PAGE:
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N. Korea Fires Its First ICBM; Can Reach Alaska; U.S. & S. Korea Respond With Missile Tests; China Warns

N. Korea Fires Its First ICBM; Can Reach Alaska; U.S. & S. Korea Respond With Missile Tests; China Warns

North Korea test fired its first intercontinental ballistic missile (ICBM) Tuesday and claimed it was now able to “strike any place in the world” in what could be a major turning point in the back-and-forth between it and the United States.

Experts in the U.S. conceded that the rogue nation likely had fired its first ICBM but downplayed the missile’s abilities, although they also suspected it could reach the entire state of Alaska, The Washington Post reported. It likely was a two-stage rocket, they said.

“Testing an ICBM represents a new escalation of the threat to the United States, our allies and partners, the region, and the world,” US Secretary of State Rex Tillerson said in a statement.

The U.S. and South Korea responded by jointly conducting missile tests into South Korean waters.

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North Korean TV described the missile as “a very powerful ICBM that can strike any place in the world,” The Guardian reported. The same report said the missile traveled for 1,741 miles and flew 580 miles high. If true, the missile test would be the longest and highest conducted by the country.

North Korean leader Kim Jong-un personally oversaw the test of the Hwasong-14 missile, North Korean TV reported. It was the country’s 11th missile test this year.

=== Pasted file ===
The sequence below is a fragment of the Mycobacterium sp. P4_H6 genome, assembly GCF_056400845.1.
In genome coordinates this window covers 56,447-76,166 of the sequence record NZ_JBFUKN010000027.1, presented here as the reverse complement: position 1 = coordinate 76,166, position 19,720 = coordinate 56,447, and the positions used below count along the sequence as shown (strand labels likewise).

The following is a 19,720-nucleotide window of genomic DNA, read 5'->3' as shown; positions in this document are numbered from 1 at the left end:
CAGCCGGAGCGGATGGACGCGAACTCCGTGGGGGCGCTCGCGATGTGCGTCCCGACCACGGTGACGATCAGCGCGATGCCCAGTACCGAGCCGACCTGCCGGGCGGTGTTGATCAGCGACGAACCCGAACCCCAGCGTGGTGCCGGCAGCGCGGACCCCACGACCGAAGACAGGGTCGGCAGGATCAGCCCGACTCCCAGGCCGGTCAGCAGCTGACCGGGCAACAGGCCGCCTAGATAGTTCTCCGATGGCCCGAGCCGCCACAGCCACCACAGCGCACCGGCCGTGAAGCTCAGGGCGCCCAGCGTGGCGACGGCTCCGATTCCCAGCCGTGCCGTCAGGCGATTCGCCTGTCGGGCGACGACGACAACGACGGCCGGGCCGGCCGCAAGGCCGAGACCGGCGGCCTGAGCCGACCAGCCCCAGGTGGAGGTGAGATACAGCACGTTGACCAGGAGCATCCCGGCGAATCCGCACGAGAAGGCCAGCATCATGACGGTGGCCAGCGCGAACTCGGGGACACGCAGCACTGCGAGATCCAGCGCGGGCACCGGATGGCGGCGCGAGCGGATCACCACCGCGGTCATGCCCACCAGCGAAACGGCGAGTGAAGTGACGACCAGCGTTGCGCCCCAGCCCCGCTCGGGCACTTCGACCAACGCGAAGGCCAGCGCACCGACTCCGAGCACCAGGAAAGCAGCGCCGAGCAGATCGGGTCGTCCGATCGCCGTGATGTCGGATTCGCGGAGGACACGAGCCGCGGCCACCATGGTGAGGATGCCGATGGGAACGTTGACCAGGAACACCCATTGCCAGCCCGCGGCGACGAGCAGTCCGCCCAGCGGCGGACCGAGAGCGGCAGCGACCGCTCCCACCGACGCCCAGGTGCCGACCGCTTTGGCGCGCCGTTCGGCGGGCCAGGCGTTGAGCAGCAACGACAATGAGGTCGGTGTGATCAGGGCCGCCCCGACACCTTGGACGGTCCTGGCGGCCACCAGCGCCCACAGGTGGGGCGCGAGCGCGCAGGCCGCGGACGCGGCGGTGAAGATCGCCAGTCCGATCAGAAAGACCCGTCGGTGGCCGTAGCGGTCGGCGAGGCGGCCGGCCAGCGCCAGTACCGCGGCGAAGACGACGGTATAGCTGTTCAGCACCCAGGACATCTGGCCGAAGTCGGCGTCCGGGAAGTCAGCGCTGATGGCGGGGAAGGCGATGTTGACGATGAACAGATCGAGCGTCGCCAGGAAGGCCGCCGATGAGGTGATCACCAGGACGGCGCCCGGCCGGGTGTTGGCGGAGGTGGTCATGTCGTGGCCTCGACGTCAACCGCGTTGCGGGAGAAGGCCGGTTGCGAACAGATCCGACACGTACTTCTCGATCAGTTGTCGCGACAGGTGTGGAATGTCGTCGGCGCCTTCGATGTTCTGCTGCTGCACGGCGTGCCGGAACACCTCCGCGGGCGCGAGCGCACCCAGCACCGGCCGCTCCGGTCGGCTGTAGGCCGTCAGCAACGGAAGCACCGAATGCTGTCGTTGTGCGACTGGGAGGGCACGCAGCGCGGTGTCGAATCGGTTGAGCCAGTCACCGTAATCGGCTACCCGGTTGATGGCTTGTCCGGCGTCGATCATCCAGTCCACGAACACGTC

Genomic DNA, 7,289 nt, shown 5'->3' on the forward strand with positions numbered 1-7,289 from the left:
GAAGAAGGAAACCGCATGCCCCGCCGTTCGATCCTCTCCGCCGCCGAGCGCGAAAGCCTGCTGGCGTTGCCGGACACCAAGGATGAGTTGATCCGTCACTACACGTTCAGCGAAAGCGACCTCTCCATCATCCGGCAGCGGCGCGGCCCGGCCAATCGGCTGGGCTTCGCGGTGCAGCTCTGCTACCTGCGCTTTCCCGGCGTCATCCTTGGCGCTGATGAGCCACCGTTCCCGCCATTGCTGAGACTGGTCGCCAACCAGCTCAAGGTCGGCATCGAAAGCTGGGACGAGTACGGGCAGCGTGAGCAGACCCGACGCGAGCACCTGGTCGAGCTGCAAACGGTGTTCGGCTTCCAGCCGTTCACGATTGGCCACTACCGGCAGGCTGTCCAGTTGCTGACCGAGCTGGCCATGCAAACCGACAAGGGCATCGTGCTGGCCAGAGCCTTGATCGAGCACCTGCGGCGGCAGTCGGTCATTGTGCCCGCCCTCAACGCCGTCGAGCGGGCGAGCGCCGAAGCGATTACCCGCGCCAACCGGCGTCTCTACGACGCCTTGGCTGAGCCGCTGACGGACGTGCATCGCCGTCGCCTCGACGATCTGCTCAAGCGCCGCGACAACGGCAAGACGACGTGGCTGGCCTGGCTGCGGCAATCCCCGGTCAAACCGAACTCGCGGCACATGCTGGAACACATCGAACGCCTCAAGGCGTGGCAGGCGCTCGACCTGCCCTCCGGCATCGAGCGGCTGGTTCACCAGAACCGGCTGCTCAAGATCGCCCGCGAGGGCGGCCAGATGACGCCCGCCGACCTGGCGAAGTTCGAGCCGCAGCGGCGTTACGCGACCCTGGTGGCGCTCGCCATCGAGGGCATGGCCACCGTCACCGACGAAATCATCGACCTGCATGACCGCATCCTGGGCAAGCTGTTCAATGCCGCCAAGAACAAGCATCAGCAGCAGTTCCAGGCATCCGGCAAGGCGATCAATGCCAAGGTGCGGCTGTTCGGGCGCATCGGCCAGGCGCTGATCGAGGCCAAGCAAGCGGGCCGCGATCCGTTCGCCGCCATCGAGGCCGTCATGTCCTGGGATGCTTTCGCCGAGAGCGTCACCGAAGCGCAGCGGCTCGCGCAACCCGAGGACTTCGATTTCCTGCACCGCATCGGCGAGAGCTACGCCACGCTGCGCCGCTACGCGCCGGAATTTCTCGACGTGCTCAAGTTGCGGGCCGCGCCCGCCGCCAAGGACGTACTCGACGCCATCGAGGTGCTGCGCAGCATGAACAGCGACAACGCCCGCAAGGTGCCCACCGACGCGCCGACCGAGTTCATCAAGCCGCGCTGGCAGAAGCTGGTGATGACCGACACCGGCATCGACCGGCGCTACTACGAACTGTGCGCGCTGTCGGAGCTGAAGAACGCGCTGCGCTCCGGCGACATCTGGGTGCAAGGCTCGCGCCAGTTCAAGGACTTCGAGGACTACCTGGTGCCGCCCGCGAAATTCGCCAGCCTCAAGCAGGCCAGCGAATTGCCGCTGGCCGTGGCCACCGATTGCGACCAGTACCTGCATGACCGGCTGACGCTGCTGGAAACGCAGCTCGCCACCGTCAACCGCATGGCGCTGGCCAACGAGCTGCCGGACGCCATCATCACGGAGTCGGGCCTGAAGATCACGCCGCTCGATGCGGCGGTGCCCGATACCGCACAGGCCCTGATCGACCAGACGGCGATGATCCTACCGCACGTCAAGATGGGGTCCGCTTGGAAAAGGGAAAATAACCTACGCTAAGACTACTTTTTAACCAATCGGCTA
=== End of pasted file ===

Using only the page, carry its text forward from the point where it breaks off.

The Hwasong-14 might have a maximum range of 4,160 miles, David Wright, the co-director of the Global Security Program at the Union of Concerned Scientists, wrote in a blog post.

“That range would not be enough to reach the lower 48 states or the large islands of Hawaii, but would allow it to reach all of Alaska,” Wright wrote.

Observers think the missile test is designed to coincide with the Fourth of July holiday and the upcoming G20 summit meeting in Hamburg.

“If tension only goes up … then sooner or later it will get out of control and the consequences would be disastrous,” said Liu Jieyi, China’s ambassador to the United States.

President Trump responded to the launch on Twitter by urging China to act and “end this nonsense once and for all.”

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